- These matters also cast doubt on the Board’s basic management competence and their ability to run a successful international sports team. They conducted no review into the catastrophic 5-0 Ashes series defeat last winter.
- Instead of speaking openly to their supporter base, the ECB prefer to communicate by means of unattributed leaks, often in the form of gossip and innuendo disseminated via journalists.
- The ECB regard the general public as “outside cricket”, the insulting term used in their press release of 9th February this year. Their use of this phrase – intended to decry supporters’ criticism of their conduct – was met with widespread outrage, but they have never apologised or attempted to clarify their meaning.
- The ECB are pricing people out of cricket and remodelling the sport as a pastime exclusively for the rich. Ticket prices for international fixtures continue to escalate beyond affordable levels for families on modest incomes. Seats for the 2015 Ashes are typically priced from £60 to £90.
- There has been no domestic or international English cricket on live free-to-air television since September 2005. Only those able to afford Sky Sports subscriptions can watch cricket. We are raising generations of children who have never seen an England match. Consequently, cricket’s future demographic is fast being eroded, to our peril. The ECB have fiercely, and successfully, resisted efforts to re-list marquee fixtures for terrestrial broadcast.
- Concerns persist over the ‘Big Three’ re-structuring of the ICC, which was vigorously advocated by the ECB despite fears for the future integrity and health of the global game.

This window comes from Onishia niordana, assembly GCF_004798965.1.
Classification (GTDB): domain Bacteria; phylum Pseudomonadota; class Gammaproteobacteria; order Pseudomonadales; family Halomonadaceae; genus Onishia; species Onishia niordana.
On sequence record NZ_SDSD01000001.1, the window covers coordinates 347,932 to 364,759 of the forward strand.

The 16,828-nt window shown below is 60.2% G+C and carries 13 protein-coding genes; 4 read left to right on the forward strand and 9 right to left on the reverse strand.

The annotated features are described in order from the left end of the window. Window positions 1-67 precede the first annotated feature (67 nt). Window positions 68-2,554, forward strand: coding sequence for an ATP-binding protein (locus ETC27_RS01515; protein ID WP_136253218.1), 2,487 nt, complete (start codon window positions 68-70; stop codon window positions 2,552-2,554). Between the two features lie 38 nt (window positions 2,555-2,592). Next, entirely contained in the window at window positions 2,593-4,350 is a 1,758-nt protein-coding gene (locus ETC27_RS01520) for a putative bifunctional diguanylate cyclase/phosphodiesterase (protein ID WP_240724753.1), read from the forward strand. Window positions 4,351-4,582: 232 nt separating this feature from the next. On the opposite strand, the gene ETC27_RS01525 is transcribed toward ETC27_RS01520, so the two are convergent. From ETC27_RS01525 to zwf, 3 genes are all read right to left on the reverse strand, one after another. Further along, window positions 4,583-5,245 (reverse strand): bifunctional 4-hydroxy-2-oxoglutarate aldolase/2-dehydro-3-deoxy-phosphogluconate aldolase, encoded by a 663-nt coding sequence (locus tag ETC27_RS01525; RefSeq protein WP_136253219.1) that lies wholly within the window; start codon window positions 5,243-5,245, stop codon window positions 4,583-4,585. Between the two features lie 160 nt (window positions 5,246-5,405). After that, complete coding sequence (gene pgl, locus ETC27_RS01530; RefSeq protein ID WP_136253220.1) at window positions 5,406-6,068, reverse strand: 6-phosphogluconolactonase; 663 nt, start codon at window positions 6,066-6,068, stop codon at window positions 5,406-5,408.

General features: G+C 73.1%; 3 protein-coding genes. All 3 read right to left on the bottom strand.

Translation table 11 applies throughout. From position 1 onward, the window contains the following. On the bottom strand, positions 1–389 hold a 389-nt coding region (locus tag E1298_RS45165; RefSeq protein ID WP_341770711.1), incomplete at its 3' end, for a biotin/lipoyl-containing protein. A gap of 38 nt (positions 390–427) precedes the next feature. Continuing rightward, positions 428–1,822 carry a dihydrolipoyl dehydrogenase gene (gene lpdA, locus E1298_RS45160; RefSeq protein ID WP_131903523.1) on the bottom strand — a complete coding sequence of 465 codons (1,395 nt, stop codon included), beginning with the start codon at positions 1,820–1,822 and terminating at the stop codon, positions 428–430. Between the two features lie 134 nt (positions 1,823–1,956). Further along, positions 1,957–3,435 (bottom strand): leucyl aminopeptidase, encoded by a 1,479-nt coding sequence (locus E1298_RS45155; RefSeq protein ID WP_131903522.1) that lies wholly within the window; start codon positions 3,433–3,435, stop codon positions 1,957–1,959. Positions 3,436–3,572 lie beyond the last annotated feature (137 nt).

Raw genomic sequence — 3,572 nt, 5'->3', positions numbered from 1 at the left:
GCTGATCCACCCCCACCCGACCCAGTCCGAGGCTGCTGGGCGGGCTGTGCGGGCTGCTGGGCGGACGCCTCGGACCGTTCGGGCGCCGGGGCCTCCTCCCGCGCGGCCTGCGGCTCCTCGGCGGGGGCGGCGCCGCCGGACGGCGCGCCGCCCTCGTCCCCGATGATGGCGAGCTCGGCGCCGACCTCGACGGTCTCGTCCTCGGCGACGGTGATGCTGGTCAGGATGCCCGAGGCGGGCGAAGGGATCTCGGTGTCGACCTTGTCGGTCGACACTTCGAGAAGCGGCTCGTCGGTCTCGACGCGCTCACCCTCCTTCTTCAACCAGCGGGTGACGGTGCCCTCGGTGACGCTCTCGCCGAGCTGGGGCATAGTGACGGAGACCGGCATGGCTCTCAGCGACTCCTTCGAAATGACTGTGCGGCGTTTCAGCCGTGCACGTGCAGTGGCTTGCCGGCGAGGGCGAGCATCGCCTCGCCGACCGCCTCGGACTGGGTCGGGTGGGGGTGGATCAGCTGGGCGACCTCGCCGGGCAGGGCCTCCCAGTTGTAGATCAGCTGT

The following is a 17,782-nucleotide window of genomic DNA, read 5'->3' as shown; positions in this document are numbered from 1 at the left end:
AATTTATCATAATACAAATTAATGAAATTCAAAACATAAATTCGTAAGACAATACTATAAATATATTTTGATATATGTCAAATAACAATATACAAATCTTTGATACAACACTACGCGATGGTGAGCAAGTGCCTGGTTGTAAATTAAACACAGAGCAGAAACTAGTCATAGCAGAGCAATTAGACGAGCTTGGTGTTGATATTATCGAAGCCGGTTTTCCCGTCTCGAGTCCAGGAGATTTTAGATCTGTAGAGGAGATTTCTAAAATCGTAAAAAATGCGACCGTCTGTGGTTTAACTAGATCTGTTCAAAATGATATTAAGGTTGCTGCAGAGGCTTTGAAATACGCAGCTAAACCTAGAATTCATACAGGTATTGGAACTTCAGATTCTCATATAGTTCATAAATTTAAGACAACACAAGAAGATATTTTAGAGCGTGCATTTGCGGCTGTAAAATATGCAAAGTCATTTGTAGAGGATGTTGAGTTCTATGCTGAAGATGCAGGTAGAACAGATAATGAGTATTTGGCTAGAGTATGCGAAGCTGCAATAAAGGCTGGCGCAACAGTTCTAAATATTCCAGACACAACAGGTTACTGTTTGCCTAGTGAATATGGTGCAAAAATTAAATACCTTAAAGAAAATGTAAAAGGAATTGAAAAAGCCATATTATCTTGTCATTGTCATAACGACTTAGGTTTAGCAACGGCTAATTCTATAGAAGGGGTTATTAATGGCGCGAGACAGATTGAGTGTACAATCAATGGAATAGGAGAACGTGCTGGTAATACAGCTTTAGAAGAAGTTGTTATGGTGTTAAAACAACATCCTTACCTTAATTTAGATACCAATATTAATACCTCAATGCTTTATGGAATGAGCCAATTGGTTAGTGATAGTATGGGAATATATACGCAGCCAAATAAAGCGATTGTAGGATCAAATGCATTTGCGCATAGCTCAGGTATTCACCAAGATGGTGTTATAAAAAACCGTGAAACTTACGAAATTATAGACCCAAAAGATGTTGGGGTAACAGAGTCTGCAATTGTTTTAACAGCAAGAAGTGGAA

So how, you may ask, is any of this the business of Waitrose?
We bear your company no malice and we recognise the value to English cricket of sponsorship revenue, in your case a reported £3 million a year.
But you have something we don’t. You have Giles Clarke’s ear.
He has no interest in supporters and will never pay the slightest attention to anything we say. A couple of months ago The Full Toss approached him for an interview and were told the ECB will only engage with the public through their own channels – the Facebook page and Twelfth Man club.
Sponsors are a different matter, though. Clarke and his board will do anything to keep their paymasters happy. For Waitrose, they will despatch the coach and captain to a cookery lesson, or send Stuart Broad, James Anderson and Katherine Brunt around your shopping aisles for an advert.
If you tell Clarke that something’s wrong with English cricket, he will listen. If you tell him that the cricketing public is dismayed, affronted, and disaffected, he might just do something about it.
We entreat you to have this conversation with him. We will be eternally grateful.
Please tell him what we have to say. Please explain why we are angry. Please ask him to listen to us.
You are our only hope.
Maxie Allen, on behalf of The Full Toss
Update: the letter has now been sent to Mark Price’s office, including a link to this post. Many thanks for all your contributions so far. If you’ve yet to add your thoughts, but agree with the above sentiments and would like to pass on your own message to Waitrose, please add your comments below.